The film periodically snaps back to that containment room, where Lomax looms over Lena, trying to make sense out of an account that refuses to be made sense of, assigning motivations and arriving at solutions that aren't inadequate so much as beside the point. Lomax may be a character in the movie, but he's also a misguided consumer of the story it tells, impatiently demanding to know why and what it all means. Anyone hoping to find out might realize that's not going to happen around the time one character appears to turn into a plant, but if not, they can always stick around to see another transform into a floating space blob.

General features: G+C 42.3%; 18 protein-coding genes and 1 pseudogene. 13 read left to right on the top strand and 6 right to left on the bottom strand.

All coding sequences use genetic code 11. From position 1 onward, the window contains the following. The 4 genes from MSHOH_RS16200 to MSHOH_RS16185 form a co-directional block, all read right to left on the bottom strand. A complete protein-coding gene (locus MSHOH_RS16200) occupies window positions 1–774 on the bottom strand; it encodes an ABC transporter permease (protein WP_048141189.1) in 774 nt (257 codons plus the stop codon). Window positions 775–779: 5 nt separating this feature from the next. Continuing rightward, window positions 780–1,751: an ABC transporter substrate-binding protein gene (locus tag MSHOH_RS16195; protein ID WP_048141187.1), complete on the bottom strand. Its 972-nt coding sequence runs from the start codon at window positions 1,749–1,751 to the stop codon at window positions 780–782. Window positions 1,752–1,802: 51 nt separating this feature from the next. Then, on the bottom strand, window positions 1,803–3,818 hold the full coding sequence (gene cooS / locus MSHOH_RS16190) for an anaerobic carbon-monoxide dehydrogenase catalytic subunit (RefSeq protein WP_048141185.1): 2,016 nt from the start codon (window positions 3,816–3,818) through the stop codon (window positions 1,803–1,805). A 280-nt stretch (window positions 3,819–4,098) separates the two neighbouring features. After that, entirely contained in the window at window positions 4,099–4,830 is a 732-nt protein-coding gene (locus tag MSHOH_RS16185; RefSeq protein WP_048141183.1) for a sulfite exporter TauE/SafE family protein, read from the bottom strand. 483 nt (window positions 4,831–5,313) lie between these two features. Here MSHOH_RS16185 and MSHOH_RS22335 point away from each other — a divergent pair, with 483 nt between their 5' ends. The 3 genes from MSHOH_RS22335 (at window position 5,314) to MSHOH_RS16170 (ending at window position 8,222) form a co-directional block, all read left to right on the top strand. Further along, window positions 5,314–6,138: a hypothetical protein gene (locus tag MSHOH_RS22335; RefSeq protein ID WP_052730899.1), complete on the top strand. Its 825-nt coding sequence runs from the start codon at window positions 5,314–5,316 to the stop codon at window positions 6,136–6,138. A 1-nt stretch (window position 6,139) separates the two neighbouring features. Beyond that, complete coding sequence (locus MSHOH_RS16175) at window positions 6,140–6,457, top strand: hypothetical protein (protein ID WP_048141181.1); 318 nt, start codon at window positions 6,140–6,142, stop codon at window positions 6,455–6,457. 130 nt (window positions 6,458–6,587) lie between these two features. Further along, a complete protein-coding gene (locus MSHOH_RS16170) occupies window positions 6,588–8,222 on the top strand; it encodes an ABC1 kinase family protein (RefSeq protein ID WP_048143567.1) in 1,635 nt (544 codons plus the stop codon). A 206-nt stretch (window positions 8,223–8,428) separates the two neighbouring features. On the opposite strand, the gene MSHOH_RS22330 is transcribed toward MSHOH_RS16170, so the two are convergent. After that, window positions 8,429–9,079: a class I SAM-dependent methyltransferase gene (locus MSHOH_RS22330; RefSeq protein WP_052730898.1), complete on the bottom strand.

Annihilation is some heady nightmare fuel, but its most striking quality may be how little it has in common with the current trends in mainstream science fiction. The film is a throwback to a period when sci-fi was an oddball genre instead of a dominant and increasingly fan-driven one; it heavily references Andrei Tarkovsky's Stalker, and its surreal ending brings to mind Stanley Kubrick's 2001: A Space Odyssey. In 2018, deep into the era of the “cinematic universe” and series like Westworld, whose very structure begs to be diagrammed, Annihilation's hallucinatory haziness feels bracingly out of step with the direction expansive sci-fi has been taking. It plays like a response to the age of fan theories and puzzle box fiction, in which stories are set up to be pieced together, with every element eventually snapping into place. When something as mild as the nonrevelations regarding Rey's parentage in Star Wars: The Last Jedi could turn out to be wildly divisive, the lyrical loose ends and relationship-driven interludes in Annihilation might as well be a raised middle finger.